Articles Posted in Drugs and Narcotics

New York’s Marijuana Regulation and Taxation Act, aka, the MRTA, ushered in a new era for the legalization of marijuana (previously codified as “marihuana”). What it did not do, however, was create a carte blanche permission slip for every resident of or visitor to New York City, or one of its surrounding suburban municipalities such as those dotting Westchester County, to unfettered cannabis possession or sale. In fact, it established a new article of the Penal Law that practically supplants marijuana’s old Penal Law Article 221. With the codification of Penal Law Article 222, District Attorneys will now prosecute, and criminal lawyers defend, sections 222.25, 222.30, 222.35, 222.40, 222.45, 222.50, 222.55, 222.60, and 222.65. Sound like a lot? Well, from non-criminal violations to life alteringly grave felony offenses, it certainly has the potential to be quite significant even if not on par with some of the more serious controlled substance and prescription medication crimes.

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When the Marijuana Regulation and Taxation Act, or MRTA, becomes the law of New York State, the legalization of marijuana, or marihuana as previously written in the Penal Law, will usher in many changes to the criminal law. From establishing the New York State Cannabis Control Board and the Office of Cannabis Management, to memorializing who and how one can lawfully possess, plant, and sell, cannabis, the MRTA will set the course for the future all things cannabis. In terms of the criminal law, as Article 221 is reduced to a shell of its former self and is somewhat replaced by the new Penal Law Article 222, prosecutors, criminal defense attorneys, and both residents in and visitors to the Empire State will find themselves under the thumb of a new code criminalizing the illegal possession and sale of cannabis while also setting the parameters for the lawful production and distribution of the same. Before addressing these new crimes, however, it is critical to first have a basic working knowledge of some concepts and definitions found in the law.

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I’m looking to buy some Percs, Zanz, Blue Bus or White Girl Study Buddies. Where can I get some Blue Bars, Oxy or something more “exciting” like Ski, Tina or M30? Whether you want to buy or sell Ritalin, Adderall, Xanax, Heroin, Cocaine, Suboxone, Ecstasy, Percocet, Crystal Meth, or just about any other prescription drug, controlled substance or narcotic, Craigslist and other online forums including Reddit can not merely point you in the right direction, but serve as your online pharmacy of substance abuse. As sneaky as Craigslist pharmacists think they may be by placing “no law enforcement” or “I’m not a cop” in their advertisement, the posts are as brazen as they are inviting to law enforcement and prosecutors.

As a criminal defense lawyer representing clients in drug crimes involving unlawful prescription drug sales and possession, its is my duty to represent a client to the fullest of my ability regardless of the accused conduct. After all, the burden always remains on the prosecution to prove a case beyond a reasonable doubt. Every accused has due process rights that, regardless of the allegation, must never be violated. However, know that it is not my job to also serve as your parent and give you a proverbial pat on the back. An apologist for illegal conduct I am not. While the best defense is abstaining from using, buying, distributing or selling drugs and controlled substances, knowledge of the New York Penal Law, even after the fact, can assist in identifying and implementing the strongest defense to avoid the full force of New York’s criminal justice system.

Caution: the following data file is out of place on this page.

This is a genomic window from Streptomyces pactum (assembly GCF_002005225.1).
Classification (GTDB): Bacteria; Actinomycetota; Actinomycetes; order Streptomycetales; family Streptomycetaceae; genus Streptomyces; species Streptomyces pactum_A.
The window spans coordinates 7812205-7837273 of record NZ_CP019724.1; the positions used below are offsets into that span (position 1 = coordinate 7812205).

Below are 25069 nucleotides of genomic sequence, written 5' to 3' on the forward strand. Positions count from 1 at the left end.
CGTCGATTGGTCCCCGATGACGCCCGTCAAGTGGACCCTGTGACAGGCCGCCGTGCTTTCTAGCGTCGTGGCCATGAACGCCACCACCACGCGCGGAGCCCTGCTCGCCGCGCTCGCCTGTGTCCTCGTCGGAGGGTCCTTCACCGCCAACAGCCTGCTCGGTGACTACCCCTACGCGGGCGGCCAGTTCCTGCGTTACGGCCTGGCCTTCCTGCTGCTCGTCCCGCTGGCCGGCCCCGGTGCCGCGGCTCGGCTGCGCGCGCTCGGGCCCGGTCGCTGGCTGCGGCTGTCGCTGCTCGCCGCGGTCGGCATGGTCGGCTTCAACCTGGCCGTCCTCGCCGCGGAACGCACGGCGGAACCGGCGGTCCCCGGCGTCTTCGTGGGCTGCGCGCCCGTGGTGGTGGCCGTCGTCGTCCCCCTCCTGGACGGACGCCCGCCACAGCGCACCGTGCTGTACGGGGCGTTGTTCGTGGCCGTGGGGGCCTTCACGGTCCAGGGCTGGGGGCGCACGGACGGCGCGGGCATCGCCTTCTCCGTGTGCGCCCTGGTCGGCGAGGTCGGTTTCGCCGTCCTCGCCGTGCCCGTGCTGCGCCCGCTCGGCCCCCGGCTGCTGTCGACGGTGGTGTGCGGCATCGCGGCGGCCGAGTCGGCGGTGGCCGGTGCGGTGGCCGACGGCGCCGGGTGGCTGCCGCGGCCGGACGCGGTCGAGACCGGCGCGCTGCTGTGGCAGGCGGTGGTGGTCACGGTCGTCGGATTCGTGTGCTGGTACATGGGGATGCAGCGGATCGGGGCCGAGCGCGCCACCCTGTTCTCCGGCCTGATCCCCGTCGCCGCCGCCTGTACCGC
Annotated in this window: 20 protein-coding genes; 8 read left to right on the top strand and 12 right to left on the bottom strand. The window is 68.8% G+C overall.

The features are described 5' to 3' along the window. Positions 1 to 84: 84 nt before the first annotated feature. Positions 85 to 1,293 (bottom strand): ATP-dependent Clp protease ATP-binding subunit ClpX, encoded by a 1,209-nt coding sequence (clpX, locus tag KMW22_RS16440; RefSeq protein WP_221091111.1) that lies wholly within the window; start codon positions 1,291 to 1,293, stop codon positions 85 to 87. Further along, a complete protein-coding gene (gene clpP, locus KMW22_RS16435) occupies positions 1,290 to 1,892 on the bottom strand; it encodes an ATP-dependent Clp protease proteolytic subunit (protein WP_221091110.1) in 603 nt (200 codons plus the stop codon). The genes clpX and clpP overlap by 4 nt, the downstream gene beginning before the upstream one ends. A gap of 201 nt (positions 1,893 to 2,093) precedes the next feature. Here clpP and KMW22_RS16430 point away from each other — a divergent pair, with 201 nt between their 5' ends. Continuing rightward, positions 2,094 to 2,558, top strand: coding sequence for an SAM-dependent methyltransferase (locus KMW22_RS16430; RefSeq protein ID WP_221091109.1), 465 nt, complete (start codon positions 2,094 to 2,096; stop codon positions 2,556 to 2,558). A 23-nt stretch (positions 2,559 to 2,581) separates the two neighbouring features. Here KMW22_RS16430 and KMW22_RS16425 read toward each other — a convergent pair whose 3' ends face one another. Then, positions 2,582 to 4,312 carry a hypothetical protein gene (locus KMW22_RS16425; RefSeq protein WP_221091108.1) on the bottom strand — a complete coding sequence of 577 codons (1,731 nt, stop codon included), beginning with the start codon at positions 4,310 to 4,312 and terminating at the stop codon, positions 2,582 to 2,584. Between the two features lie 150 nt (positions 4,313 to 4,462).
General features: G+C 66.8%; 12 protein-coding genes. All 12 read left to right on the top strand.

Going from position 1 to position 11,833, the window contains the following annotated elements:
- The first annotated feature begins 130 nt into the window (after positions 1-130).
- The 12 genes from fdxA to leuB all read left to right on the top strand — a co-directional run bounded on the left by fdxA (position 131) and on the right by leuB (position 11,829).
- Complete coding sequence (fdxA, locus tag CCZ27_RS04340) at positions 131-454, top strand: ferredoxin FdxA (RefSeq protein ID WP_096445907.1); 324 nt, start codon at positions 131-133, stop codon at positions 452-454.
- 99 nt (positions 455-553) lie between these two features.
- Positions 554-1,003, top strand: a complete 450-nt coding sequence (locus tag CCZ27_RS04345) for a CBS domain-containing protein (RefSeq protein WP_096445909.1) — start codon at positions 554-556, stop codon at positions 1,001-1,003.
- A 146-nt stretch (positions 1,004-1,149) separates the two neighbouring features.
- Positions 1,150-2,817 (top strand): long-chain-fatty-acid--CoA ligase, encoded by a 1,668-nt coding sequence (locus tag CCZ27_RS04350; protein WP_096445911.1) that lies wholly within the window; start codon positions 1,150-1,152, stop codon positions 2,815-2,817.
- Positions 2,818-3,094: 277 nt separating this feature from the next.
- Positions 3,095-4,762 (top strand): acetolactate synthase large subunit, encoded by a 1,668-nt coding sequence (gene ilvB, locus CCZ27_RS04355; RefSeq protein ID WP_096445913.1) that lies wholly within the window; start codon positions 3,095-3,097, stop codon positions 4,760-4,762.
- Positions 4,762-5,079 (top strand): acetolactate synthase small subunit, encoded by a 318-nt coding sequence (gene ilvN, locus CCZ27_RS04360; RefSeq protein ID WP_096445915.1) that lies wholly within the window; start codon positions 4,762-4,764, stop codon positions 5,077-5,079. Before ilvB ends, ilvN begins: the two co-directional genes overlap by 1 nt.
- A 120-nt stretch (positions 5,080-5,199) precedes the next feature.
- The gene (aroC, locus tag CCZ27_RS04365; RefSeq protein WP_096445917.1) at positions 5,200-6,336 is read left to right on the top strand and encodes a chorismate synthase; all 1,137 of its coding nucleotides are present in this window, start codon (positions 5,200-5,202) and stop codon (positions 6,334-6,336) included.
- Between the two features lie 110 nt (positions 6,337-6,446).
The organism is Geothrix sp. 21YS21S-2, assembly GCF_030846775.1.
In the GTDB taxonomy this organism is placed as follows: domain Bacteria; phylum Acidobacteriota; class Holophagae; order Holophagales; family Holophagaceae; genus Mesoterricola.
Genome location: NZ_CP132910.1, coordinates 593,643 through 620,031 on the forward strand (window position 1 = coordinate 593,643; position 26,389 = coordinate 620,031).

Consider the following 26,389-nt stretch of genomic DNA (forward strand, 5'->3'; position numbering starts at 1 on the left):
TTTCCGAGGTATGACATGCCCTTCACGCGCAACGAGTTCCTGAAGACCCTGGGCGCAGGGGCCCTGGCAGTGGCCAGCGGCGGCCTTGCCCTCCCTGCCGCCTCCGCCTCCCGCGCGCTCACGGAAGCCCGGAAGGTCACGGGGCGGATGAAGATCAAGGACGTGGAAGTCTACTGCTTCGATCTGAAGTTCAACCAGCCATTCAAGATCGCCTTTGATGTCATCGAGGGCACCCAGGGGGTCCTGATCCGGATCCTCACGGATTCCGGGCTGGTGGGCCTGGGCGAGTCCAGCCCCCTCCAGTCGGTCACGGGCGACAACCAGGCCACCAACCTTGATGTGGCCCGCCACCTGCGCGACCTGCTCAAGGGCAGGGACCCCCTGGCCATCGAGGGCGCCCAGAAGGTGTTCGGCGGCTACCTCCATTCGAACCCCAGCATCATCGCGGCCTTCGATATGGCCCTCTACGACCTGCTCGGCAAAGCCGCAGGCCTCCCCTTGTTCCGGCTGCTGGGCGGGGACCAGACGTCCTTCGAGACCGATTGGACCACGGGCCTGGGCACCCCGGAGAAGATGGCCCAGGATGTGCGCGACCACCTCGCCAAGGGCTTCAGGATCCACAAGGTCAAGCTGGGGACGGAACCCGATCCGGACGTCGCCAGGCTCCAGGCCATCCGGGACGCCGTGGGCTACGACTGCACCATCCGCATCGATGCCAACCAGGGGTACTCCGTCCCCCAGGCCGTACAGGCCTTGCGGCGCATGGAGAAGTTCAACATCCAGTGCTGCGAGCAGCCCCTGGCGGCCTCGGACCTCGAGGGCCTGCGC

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Whether you are at the Electric Zoo Festival on New York’s Randall Island, rolling with Phish at Manhattan’s Madison Square Garden, or you are merely out and about in New York City, Westchester County, Rockland County, or anywhere in the State, if you possess or sell MDMA, Molly or Ecstasy you potentially face an arrest for either a misdemeanor or felony crime. As your criminal lawyer will explain, mere possession of Ecstasy, even one pill, violates New York Penal Law 220.03, Seventh Degree Criminal Possession of a Controlled Substance. Depending on the quantity in your possession and whether you have the subjective intent to sell the Ecstasy, you could also face felony crimes including Third Degree Criminal Possession of a Controlled Substance, New York Penal Law 220.16. Complicating matters, when you actually sell Molly, MDMA or Ecstasy in New York, the crime you face is by default a felony. Assuming the weight of the controlled substance is less than one gram, meaning just one pill, then you would be charged with New York Penal Law 220.31, Fifth Degree Criminal Sale of a Controlled Substance. If the weight of the Ecstasy, MDMA or Molly exceeds one gram, then the applicable arrest charge is New York Penal Law 220.39 assuming this sale did not occur on school grounds. This crime is Third Degree Criminal Sale of a Controlled Substance. When the weights exceed those here and as outlined in the New York Penal Law, the criminal offenses for criminal possession or sale are significantly more serious.

Because of the above exposure, any arrest, whether by Desk Appearance Ticket or felony complaint, requires immediate and professional attention. Sometimes, investigation and advocacy from the onset of an arrest can provide tremendous benefits as the matter makes its way through the criminal justice system. Fortunately for three recent clients of Saland Law PC, despite their arrests for selling Molly to undercover police officers at the Electric Zoo, they took immediate action to retain a criminal lawyer and fight their respective arrests for PL 220.31 head on as they worked their way towards an ultimate dismissal on the merits.

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The prescription drug epidemic may not be as rampant as the crack and cocaine abuse in the 80s and 90s, but it is no less harmful and frightening. Whether a drug is Oxycodone, Xanax, Hydrocodone, Adderall or some other prescribed controlled substance or narcotic, the potential harm to the abuser, his or her family and the community-at-large is great. Because of this, law enforcement from the NYPD in New York City to smaller police departments, as well as the District Attorneys prosecuting crime in the associated jurisdiction, have sought to disrupt the illegal trade and sale of these drugs. That is where the crime of Criminal Diversion of Prescription Medication and Prescriptions, New York Penal Law Article 178, becomes part of law enforcement’s arsenal to combat the illegal sale, possession and trade of prescription drugs.